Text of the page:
We boarded our ship, the Nile Smart, in Aswan and sailed (floated? motored?) downriver to Luxor, a distance of about 112 miles as the bird flies, but a little longer on the slithering Nile.

We spent three nights and two days on the cruise, with stops in Philae (reached by bus from Aswan), Kom Ombo, Edfu, Luxor, and Karnak. Another day or two of being pampered on the world's longest waterbed (4,258 miles) wouldn't have hurt my feelings. There are cruises that go all the way to Cairo, but they take 10-12 days and the bulk of the tourist spots are in the Aswan to Luxor area, so ours was the more typical cruise.
Carriages lined up to meet us at the dock
If it were a little more crowded, this could almost be a view of Istanbul
Coca-Cola, the international beverage
Soon we slipped away from the cities and signs of modern civilization:
. . . while still enjoying the all comforts of the internet age in our cabin:

Monday, August 10, 2015


After a long day that began with a bus ride to Philae Temple, then continued with a cruise down the Nile and a visit to the Kom Ombo Temple and the Crocodile Museum, we still had one more temple to visit. We spent a few more hours cruising down the Nile, and when we docked at Edfu . . . 
. . . we were hustled off the boat to a line of waiting horse-drawn carriages

Michael Wilcox feeding one of the very skinny horses an apple.
Our driver took this picture for us:
Chris and Stan look excited, but I inside I think they were wondering if their driver was up to navigating a horse and cart through the heavy automobile traffic. (Okay, maybe that's what I was thinking):
After all, we were in this together:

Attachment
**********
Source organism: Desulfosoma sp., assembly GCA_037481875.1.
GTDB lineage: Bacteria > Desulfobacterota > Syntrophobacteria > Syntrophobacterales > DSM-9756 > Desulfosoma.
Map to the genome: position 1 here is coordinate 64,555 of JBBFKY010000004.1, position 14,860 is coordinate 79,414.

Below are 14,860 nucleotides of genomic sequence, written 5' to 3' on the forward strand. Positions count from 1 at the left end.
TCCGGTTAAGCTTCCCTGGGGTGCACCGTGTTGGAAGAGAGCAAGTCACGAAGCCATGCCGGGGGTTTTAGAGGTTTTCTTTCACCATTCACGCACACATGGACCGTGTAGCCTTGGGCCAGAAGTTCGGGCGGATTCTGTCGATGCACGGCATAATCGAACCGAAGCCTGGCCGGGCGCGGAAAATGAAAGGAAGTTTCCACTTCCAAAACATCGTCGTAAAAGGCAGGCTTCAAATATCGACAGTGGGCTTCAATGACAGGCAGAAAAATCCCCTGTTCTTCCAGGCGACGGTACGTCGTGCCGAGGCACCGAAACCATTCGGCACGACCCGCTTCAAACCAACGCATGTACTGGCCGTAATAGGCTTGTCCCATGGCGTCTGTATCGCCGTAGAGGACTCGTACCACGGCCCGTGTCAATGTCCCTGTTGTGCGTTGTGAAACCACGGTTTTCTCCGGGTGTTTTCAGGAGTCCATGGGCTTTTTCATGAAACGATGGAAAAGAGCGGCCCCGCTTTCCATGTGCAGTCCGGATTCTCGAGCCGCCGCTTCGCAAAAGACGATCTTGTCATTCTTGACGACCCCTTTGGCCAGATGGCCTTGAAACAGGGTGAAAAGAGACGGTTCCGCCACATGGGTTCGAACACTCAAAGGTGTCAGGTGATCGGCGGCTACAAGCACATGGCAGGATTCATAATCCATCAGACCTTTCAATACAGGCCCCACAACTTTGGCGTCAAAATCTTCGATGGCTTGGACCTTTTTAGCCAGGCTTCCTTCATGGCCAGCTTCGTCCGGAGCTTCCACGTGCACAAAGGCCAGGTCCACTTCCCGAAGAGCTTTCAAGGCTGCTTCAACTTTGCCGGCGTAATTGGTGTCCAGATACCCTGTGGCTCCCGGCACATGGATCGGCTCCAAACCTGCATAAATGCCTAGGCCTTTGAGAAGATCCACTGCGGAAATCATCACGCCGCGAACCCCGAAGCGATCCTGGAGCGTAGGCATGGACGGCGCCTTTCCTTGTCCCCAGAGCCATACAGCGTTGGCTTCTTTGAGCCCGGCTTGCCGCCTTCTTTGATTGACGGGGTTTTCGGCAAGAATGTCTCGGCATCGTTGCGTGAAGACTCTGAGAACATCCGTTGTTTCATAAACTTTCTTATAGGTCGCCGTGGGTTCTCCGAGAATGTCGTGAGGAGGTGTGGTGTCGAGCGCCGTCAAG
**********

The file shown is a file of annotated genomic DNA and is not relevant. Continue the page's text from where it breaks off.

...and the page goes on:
Bob's driving in Los Angeles makes me nervous. I'm not sure about how he would do in Egypt.

Friday, August 7, 2015


After visiting Philae Temple, our next stop was Kom Ombo Temple and the nearby Crocodile Museum, which are located about 30 miles down the Nile from Aswan, which means north of Aswan as the Nile flows south to north, something that was hard for me to get used to.
I never got tired of seeing the Egyptian men in their galabias, but I did get REALLY tired of the videographer who followed us wherever we went.
By the way, there are more ways to spell the name of those long dress-like garments than there are people who wear them. I've seen djellabah, galabiya, gallibaya, jellibiya, and galabiah, among others, and I've heard several different pronunciations.

Back to Kom Ombo, which was built under Ptolemy VI in about 180-145 BC with additions made in the 1st century AD by the Roman emperor Trajan. It is unique in that it is a "double temple," meaning that it honors two different gods, Sobek the crocodile god and Horus the falcon god. Kom Ombo was constructed in a bend in the Nile River favored by crocodiles, but Egyptians believed that if they honored the powerfully fierce crocodile as a god, they would be protected from attacks. However, Sobek and Horus were enemies, and the Egyptians felt the need to placate Horus as well so as not to draw his wrath. Therefore, the temple has two of everything and is perfectly symmetrical along the main axis.

Much of the temple was destroyed or defaced by Copts, who used it as a church, by the weather and waters of the Nile, by earthquakes, and by builders who pilfered its stones for other projects. It was restored in 1893 by the French director of antiquities in Egypt, Jacques de Morgan. This is what it looked like when he began--still pretty amazing for a 2,000-year-old structure:
From Wikipedia
However, it looks a lot better now:

Monday, August 3, 2015


Before we began our cruise up the Nile, we spent a night and day docked in Aswan, a city in the southern quarter of Egypt known for being one of the hottest, driest, sunniest cities in Egypt. Luckily, we were there in relatively cool March.
We were headed for the Temple of Philae about eight miles from the docks. The first thing we saw as we pulled out onto the main road was a shepherd, his dogs, and a flock of sheep. NOT a sight we are familiar with in larger American cities:
We drove past many things we would love to have taken a look at, such as the Archangel Michael's Coptic Orthodox Cathedral:
Wikipedia provides these two photos of the interior:

We were disappointed that we never got to see inside a Coptic church. The Copts are the largest Christian community and the largest religious minority in the Middle East, comprising about 10% of the total population. This church--or an even larger one in Alexandria--would be high on my list if we ever make a return visit.